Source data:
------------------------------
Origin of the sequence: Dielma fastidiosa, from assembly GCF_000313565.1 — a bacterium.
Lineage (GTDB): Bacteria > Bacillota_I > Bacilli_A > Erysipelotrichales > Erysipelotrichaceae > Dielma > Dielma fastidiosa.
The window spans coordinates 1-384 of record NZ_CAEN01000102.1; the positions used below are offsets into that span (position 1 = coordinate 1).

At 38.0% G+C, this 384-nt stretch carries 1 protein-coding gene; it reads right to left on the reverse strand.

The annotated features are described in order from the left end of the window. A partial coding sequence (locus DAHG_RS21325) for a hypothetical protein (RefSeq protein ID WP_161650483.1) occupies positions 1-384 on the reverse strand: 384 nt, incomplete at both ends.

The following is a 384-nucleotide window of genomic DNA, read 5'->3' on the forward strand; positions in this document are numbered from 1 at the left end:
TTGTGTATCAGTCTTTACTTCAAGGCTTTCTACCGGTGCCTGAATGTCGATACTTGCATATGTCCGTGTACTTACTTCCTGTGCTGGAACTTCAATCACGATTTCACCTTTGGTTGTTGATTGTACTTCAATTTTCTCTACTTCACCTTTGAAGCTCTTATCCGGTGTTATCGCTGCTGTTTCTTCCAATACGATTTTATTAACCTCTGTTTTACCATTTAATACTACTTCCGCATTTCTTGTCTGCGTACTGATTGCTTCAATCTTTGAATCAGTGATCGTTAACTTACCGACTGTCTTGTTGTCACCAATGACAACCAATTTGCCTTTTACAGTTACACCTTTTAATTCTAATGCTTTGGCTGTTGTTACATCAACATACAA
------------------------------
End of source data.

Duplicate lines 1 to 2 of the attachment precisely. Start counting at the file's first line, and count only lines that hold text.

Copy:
Origin of the sequence: Dielma fastidiosa, from assembly GCF_000313565.1 — a bacterium.
Lineage (GTDB): Bacteria > Bacillota_I > Bacilli_A > Erysipelotrichales > Erysipelotrichaceae > Dielma > Dielma fastidiosa.